Good Day

I have a program I am coding, but I have a peoblem with the calculation below.
Oh the Application is for a Wallpaper App to calculate the number of single rolls
of wallpaper required to cover a room.
I attached a picture of the program

Question:

If the roll coverage is 45.5 sqrFt and the length, width and height of the room are 15, 18 and 20 respectively, the number of single roll will be 30

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Can't really answer yet. Specification incomplete.

For example some wallpaper has you line it up on a pattern so there is some material loss.

That is, the wall is about 2.3 Meters (if you make an app, consider using The Metric System too.
So another field would be the pattern repeat distance. I'd also change Height to Maximum Wall Height just to cover that odd room.

Now that you have the repeat pattern entry you can work out the math.

Use the max wall height and bump that length up to the repeat line on the paper. Now it's not so hard as it's just the linear wall run of 2 times Length plus 2 times Width divided by the width of the paper. If there's a fraction you round up the full integer. That's the number of strips you will have to have.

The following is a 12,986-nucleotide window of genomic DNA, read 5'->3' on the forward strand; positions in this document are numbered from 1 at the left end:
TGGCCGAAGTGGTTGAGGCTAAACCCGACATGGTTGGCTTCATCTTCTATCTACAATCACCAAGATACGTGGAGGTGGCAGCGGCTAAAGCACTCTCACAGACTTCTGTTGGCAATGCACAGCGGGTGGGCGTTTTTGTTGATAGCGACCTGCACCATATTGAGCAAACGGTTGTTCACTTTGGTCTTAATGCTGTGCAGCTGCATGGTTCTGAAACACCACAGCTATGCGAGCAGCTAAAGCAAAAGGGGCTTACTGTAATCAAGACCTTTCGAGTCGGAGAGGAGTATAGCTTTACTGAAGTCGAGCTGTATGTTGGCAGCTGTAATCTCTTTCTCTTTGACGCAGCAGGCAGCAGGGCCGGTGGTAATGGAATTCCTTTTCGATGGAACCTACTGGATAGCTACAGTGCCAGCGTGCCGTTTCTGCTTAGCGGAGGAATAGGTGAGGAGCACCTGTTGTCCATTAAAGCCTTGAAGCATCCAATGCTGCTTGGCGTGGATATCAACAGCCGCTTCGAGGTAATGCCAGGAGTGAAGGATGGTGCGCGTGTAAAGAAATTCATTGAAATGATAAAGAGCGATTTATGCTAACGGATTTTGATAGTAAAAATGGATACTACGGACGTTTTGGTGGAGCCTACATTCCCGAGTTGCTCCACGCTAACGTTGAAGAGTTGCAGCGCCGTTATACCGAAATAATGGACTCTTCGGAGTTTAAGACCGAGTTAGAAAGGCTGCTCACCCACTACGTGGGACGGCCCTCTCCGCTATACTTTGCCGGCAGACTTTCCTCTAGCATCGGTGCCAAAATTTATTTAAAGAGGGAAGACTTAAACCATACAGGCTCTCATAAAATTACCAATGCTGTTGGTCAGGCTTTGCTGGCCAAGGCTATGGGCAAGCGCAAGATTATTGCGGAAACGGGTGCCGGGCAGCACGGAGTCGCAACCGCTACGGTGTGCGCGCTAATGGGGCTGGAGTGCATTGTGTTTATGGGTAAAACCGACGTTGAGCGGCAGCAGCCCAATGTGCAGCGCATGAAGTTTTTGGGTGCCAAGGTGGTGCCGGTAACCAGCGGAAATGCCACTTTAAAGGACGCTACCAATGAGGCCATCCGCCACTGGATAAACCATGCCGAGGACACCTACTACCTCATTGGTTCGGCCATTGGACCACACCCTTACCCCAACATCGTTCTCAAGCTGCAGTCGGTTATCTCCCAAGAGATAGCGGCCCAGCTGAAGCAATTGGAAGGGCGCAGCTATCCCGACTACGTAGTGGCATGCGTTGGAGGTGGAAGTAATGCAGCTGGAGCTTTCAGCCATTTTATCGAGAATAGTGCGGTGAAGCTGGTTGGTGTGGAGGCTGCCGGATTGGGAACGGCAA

Change the roll coverage of square feet to the roll's length. They used to always give you full repeats in the roll so we don't need to tackle that today.

At this point it's the integer you have now for the number of strips times their length gives you the total meters or feet we need for the project given that roll width. Now the last step to find the number of rolls is to divide this number by the meters in a roll and round up since you can't buy less than a roll.

For a paper with no pattern you would just add the area of the four walls and divide by the coverage-per-roll to get the number of rolls. I find it hard to believe that you are papering a room that is 20 feet high but using your numbers the total area would be

18 x 20 x 2 + 15 x 20 x 2

which works out to 1320 square feet. Based on 45.5 square feet per roll that results in a tad over 29 rolls. But you have to consider the pattern. The amount of waste will depend on how much of the roll you will have to throw away in order to align the pattern of one strip with the pattern ot the next strip.